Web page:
Legislature(2005 - 2006)CAPITOL 124
02/15/2006 01:00 PM RESOURCES
Download Mp3. <- Right click and save file as
* first hearing in first committee of referral
= bill was previously heard/scheduled
= bill was previously heard/scheduled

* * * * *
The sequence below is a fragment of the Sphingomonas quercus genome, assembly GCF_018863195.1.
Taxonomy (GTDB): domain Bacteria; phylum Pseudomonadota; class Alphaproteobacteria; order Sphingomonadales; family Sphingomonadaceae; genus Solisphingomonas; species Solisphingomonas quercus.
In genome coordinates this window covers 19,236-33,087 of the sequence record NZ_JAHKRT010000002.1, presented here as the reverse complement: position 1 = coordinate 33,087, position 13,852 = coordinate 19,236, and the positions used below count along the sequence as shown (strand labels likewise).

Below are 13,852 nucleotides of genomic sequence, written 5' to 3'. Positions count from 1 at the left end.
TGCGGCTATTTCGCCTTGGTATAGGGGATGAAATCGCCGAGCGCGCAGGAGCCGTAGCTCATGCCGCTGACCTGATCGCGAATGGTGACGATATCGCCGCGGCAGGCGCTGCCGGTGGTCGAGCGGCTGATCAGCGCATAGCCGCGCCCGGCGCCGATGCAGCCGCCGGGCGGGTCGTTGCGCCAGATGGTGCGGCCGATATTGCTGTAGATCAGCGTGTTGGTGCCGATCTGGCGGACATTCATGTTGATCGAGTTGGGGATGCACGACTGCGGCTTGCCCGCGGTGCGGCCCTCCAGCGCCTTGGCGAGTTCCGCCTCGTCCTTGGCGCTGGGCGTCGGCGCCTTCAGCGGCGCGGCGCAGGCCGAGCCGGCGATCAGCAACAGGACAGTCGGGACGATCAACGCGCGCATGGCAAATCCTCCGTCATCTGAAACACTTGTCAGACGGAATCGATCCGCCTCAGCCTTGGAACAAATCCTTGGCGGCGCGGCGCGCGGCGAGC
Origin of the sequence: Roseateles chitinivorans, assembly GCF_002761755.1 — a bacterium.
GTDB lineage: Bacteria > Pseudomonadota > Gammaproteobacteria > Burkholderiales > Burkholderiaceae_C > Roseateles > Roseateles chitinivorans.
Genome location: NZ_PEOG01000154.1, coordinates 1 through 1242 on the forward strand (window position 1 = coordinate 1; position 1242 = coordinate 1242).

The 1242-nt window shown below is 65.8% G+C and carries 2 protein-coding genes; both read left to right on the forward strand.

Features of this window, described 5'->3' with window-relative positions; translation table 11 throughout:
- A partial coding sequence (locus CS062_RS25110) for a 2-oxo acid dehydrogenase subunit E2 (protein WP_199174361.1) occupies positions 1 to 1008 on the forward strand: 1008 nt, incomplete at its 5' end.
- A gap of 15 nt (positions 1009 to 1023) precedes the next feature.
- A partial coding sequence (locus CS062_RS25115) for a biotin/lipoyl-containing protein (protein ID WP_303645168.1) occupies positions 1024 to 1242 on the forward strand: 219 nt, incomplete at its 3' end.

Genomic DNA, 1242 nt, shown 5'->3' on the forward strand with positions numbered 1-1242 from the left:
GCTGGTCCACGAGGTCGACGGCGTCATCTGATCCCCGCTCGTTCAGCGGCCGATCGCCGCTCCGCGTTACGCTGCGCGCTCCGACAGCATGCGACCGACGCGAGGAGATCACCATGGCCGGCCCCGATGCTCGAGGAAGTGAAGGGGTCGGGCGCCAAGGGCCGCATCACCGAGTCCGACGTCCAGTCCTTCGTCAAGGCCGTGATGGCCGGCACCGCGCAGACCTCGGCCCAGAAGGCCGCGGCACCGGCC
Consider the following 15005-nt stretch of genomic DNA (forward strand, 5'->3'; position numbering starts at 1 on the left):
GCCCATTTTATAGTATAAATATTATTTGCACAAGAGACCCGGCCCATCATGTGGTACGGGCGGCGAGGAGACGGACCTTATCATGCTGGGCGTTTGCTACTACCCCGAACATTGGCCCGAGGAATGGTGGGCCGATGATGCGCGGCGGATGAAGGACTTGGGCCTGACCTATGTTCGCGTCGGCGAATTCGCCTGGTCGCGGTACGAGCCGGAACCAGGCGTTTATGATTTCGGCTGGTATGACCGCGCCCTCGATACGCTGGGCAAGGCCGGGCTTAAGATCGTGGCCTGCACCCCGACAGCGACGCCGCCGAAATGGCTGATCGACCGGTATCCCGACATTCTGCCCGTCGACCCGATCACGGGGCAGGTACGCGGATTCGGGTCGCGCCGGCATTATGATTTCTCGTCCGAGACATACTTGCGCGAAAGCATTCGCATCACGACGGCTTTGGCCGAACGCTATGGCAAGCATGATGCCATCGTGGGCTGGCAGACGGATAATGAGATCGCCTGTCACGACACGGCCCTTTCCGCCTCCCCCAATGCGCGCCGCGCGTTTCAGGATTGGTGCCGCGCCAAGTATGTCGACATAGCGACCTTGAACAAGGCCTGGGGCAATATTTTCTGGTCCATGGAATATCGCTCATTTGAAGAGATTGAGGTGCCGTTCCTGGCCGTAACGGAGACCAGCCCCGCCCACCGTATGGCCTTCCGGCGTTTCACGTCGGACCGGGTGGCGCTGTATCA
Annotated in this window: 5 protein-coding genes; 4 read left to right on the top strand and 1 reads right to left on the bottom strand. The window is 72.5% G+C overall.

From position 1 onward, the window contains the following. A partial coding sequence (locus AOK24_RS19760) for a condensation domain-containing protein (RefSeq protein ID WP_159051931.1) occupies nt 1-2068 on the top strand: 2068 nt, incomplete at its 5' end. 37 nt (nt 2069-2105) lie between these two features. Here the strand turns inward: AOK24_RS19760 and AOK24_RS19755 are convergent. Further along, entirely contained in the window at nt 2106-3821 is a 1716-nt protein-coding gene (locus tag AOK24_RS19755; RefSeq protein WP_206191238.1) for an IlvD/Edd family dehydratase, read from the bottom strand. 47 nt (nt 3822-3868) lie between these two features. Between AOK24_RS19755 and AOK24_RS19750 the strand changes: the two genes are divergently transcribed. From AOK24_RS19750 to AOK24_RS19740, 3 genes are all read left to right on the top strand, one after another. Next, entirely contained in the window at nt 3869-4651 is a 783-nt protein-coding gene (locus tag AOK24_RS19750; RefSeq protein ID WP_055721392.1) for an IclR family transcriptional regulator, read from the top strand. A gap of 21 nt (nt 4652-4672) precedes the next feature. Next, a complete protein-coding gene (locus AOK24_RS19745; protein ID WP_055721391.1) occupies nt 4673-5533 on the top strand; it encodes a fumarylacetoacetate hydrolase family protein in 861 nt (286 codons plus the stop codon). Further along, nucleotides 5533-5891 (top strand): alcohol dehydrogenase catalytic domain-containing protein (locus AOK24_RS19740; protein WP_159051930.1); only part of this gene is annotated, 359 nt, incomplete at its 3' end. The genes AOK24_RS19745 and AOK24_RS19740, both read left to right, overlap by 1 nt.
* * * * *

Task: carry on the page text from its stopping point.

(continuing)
HJR 14-URGE CONGRESS TO GRANT LAND TO UNIVERSITY CO-CHAIR RAMRAS announced that next order of business would be HOUSE JOINT RESOLUTION NO. 14, Urging the United States Congress to pass legislation to convey land to the University of Alaska. JIM VAN HORN, Staff to Representative Jim Elkins, sponsor of HJR 14, said the resolution urges Congress to pass legislation to convey federal land to the University of Alaska. It voices support for a federal university land bill introduced by Senator Lisa Murkowski. As the largest landholder in Alaska it is important that the federal government support the land grant University of Alaska to make it financially independent. He referred to the land grant passed by the Alaska State Legislature last year. This land grant package will give the university as much as 760,000 acres and make them the envy of universities around the globe, he said. He said HJR 14 will tell Congress how important the United States Senate Bill 293 is to Alaskans. He referred to the committee packet and a report by Terrence Cole called, "A Land Grant College without the Land," which stated that from 1917 to 1946, the total revenue to the university from land sales and rentals was only $227.50 due to the lack of adequate surveys of land that was originally conveyed to the university, he said. 1:56:53 PM CO-CHAIR RAMRAS said the most valuable piece of legislation in 2005 was the university land grant bill. He supports getting land out of the hands of the public and getting money to the university. 1:58:02 PM CO-CHAIR SAMUELS asked about the resolve of line 11 that allows for public access to fishing streams, and he expressed concern that land will be eliminated due to this resolve. MR. VAN HORN said that was inserted by the House Special Committee on Education. He said the Senate bill is very specific as to the sideboards in transferring the lands, but the committee added it and the sponsor had no objection. He said he has no knowledge of how much land that might entail. Traditional access should be maintained for fishing and recreation, he said. 1:59:38 PM REPRESENTATIVE ELKINS said he thought there was a bill last year that the committee passed that required access to fishing on state lands. CO-CHAIR SAMUELS said the bill allowed the state to buy lands for public access. The fear he has is that, "We want the land, whether or not there is public access or not, and then we're going to tell the university not to mess with it. You don't want the feds to come in here...try to find enough land and stay 50 feet from every stream and every river in Alaska, and every hunting, dog mushing, motorized vehicle, mining, recreational trail and try to find a quarter million acres that don't have a stream running through them." He said he would defer to Joe Beedle to see if he is reading too much into the wording. 2:01:02 PM JOE BEEDLE, Vice President of Finance, University of Alaska, thanked the committee for state land that was given to the university last year. He said the university is working with the Alaska congressional delegation on Senate Bill 293. CO-CHAIR SAMUELS said he would rather tell the university to provide public access and take care of the streams rather than tell the "feds" that the state doesn't want those lands. MR. BEEDLE said the language is a "limiting issue," and the university agrees with Co-Chair Samuel's assessment. It is redundant with state regulations, he added. He recommends that that section be removed and to address the issue in the future. 2:04:20 PM DICK MYLIUS, Acting Director, Division of Mining, Land and Water, Department of Natural Resources (DNR), said when the state acquires land from the federal government, it prefers that the land be unencumbered. He said the legislature can impose restrictions for public access. If Congress did deal with such language, he thinks the state would advocate that it just allows for certain easements to be reserved to insure public access, but "you wouldn't want to have some provision where Congress could actually reject parcels because they want to protect public access. That would not be a good thing to have." REPRESENTATIVE ELKINS said there needs to be a covenant that guarantees access after the land is transferred to the university, and he is not sure the state would have the authority to require access after the land is transferred to the university without a covenant in the transfer. 2:06:16 PM REPRESENTATIVE SEATON asked how the legislature could ensure public access for land that is transferred to the university. MR. MYLIUS said he does not know. MR. BEEDLE said the university is subject to the constitution and the laws of the state. He said there are laws for anadromous streams that the university would have to follow. He said the legislature can put on additional restraints. 2:07:49 PM REPRESENTATIVE ELKINS asked if the state would be required to pay for the access. MR. BEEDLE said it depends. If it is a protected right, the university could not charge for it. If it was an additional right or a special easement such as power lines, the university could charge for it. 2:08:36 PM CO-CHAIR SAMUELS said the legislature could do as it sees fit. 2:09:10 PM CO-CHAIR SAMUELS moved Amendment 1 as follows: Page 2, lines 11-14: Delete all material. Hearing no objections, Amendment 1 carried. 2:09:47 PM REPRESENTATIVE ELKINS moved to report HJR 14, as amended, out of committee with individual recommendations and the accompanying fiscal notes. Hearing no objections, CSHJR 14(RES) was moved out of the House Resources Standing Committee.